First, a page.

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PJC presents Mathways at national Pathways Institute

Published or Revised January 11, 2017

PJC staff at Pathways

While attending the Pathways Institute in Washington, DC, faculty and staff from PJC stopped by the Lincoln Memorial. Shown from left are Associate Vice President of Student Access and Success Sheila Reece, President Dr. Pam Anglin, Communications Division Chair Rhonda Armstrong, Science Division Chair Jack Brown,and Vice President of Workforce Education John Spradling.

Paris Junior College continues to be a groundbreaking leader in the national Pathways project, as shown when PJC President Dr. Pam Anglin presented to a panel in Washington, DC, on how PJC was an early adapter and leader with the Mathways project. She was demonstrating to other colleges how to “scale” the Mathways success for their institutions. This was the second in a series of five “Pathways Institutes” PJC will take part in as one of 30 participating institutions from around the nation.

PJC found that data showed that too many college students were hitting a college algebra wall, preventing students from advancing. Only about one-third of PJC students were in degree plans needing algebra, but many students and advisors viewed it as the “safest” college level math course for transfer purposes.

“First we worked hard to gain buy-in from our math faculty,” said Dr. Anglin in her presentation, “they had to realize that not only were most of their students not math majors, the students perhaps did not like math as well as they did.”

From this, PJC revamped developmental education and now has multiple math options including Mathematics for Business & Economical Analysis I, Contemporary Mathematics - Quantitative Reasoning, and Elementary Statistical Methods, as well as keeping College Algebra but targeting only those who needed it.

Thus Mathways has set up three ways to advance: algebraically-intensive, leading to careers in business and accounting, teaching and education, and science, technology, engineering and math (STEM); quantitative reasoning (Contemporary Math) for liberal arts, fine arts, and humanities; and Statistical Reasoning (Elementary Statistical Methods) for social sciences and services, and nursing and health professions.

PJC had worked with early research from the Texas Association of Community College’s Texas Success Center and with the University of Texas - Austin’s Dana Center as they developed Mathways in order to implement the project.

“The results are very encouraging,” said Dr. Anglin. “We have changed from three levels of developmental math to in most cases only one. College algebra is no longer keeping students from advancing because we are placing them in appropriate and applicable math pathways that support their degree plans. Math success rates have increased in all three paths.”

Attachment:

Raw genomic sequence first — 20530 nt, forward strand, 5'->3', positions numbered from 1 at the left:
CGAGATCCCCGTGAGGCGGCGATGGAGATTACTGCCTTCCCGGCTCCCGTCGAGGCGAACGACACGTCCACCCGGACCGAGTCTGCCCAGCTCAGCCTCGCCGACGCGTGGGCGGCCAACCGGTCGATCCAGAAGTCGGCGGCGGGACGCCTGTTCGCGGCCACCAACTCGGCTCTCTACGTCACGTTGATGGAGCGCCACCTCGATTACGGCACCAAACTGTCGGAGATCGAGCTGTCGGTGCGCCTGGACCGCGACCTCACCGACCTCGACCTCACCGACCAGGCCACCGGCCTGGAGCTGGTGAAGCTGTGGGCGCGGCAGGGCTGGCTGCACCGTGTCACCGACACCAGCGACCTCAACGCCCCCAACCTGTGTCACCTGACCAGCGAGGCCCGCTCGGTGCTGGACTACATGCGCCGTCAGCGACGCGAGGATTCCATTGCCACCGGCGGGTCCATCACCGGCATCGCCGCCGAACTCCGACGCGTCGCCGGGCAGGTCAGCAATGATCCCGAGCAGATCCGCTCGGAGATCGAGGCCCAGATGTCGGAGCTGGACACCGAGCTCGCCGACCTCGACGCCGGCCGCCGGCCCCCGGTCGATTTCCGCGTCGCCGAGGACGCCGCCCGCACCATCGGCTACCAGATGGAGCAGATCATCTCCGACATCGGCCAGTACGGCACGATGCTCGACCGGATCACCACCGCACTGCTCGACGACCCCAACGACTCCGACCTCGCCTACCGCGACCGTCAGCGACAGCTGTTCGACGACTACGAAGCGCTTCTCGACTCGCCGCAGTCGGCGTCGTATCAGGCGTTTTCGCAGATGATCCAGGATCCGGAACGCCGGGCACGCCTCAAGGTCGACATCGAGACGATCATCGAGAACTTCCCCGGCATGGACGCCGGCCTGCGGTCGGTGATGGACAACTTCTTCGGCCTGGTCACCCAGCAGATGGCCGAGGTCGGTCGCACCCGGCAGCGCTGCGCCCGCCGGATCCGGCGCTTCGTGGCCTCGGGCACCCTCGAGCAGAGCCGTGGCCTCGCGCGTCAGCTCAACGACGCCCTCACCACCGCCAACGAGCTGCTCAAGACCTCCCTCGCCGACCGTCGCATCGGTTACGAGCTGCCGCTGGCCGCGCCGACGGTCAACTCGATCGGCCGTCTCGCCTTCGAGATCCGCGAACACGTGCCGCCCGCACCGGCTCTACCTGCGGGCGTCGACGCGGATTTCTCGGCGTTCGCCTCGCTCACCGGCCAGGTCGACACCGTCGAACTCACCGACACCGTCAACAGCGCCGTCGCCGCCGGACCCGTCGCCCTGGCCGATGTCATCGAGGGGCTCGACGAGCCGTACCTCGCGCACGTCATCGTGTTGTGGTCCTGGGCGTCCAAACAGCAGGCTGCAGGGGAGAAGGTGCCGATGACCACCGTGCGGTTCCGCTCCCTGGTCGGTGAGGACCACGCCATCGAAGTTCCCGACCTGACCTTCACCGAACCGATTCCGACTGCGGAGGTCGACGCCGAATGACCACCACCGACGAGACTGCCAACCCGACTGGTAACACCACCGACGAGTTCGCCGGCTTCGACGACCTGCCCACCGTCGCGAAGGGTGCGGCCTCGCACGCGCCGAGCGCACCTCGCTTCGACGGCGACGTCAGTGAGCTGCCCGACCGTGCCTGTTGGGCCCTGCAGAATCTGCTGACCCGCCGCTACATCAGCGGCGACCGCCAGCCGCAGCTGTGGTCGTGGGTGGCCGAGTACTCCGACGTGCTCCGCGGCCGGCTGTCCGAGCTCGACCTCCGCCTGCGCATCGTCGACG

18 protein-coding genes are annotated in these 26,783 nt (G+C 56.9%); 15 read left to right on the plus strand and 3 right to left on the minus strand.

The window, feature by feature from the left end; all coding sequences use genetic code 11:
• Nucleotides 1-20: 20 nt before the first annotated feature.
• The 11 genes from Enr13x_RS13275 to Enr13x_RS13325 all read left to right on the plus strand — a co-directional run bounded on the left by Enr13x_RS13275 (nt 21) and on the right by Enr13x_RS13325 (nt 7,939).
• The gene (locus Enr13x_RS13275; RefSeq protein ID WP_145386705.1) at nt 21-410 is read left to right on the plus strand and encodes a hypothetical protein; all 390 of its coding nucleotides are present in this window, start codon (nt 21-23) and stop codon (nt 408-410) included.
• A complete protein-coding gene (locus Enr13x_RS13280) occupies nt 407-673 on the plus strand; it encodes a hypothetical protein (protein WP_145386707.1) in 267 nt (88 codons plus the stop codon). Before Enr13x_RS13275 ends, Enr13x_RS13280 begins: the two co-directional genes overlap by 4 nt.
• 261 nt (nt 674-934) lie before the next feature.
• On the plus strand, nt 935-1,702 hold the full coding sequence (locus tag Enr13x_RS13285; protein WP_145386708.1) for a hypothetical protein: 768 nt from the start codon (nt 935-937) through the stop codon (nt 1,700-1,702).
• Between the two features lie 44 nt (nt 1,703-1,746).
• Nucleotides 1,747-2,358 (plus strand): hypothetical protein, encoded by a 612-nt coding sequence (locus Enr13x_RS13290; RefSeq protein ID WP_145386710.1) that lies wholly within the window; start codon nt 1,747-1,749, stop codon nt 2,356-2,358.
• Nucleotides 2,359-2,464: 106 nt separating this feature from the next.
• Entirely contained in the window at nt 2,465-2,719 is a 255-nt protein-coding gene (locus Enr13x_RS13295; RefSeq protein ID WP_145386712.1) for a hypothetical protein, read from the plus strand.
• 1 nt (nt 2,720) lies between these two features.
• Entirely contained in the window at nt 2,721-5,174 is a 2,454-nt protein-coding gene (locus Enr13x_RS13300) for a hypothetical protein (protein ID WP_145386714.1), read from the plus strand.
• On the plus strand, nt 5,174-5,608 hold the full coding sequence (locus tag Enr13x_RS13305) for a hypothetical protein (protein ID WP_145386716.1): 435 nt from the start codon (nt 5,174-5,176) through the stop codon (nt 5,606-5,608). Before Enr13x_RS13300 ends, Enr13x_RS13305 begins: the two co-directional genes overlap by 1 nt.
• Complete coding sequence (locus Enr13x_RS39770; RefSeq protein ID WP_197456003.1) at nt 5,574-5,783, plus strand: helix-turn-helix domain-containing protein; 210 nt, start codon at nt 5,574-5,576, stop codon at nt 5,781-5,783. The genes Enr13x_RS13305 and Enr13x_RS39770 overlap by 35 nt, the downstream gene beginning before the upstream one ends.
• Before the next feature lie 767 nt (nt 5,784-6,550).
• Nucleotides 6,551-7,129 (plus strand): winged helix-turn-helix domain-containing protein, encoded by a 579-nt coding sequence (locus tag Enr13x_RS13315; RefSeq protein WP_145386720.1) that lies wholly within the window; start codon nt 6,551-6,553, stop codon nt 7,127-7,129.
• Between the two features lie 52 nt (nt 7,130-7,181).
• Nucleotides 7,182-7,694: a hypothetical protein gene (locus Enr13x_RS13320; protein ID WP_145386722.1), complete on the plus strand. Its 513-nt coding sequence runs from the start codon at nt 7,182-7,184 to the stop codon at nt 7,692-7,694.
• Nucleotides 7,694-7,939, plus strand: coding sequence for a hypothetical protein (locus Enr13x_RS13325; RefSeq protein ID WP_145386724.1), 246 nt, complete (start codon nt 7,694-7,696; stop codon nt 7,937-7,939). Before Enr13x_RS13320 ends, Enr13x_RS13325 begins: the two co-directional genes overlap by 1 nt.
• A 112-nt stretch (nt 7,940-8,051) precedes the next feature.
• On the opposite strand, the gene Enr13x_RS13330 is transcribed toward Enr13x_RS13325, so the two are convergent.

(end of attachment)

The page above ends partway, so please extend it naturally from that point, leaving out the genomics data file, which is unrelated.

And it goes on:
Mathways will be included in the Pathways project as it is implemented, allowing PJC to continue demonstrating to colleges nationwide how a small college can adapt and provide the types of structured learning that data shows will help students be more successful in reaching their educational and career goals. A final piece to the puzzle was seen recently as universities have come on board, agreeing to accept the different courses for transfer.

Also attending the Pathways Institute were Vice President of Workforce Education John Spradling, Associate Vice President for Student Access and Success Sheila Reece, Communications Division Chair Rhonda Armstrong, and Science Division Chair Jack Brown.

Armstrong focused on faculty leadership for mapping programs, and restructuring the institution around meta-majors and communities of interest. Brown covered defining and aligning learning outcomes and using data as a lever for transformational pathways reform. Reece had aligning instruction and student services around Pathways and discerning unintentional barriers in Pathway design and implementation. Spradling focused on aligning programs of study with careers and employment and analyzing return on investment of Pathways implementation. In addition to her presentation on Mathways, Dr. Anglin also participated in a CEO Roundtable on prioritizing Pathways design and a session on redesigning developmental education as the on-ramp to programs of study.

National Pathways partners include AACC, Achieving the Dream, The Aspen Institute’s College Excellence Program, Center for Community College Student Engagement, Community College Research Center, Jobs for the Future, National Center for Inquiry & Improvement, and Public Agenda. It is supported by the Bill & Melinda Gates Foundation.

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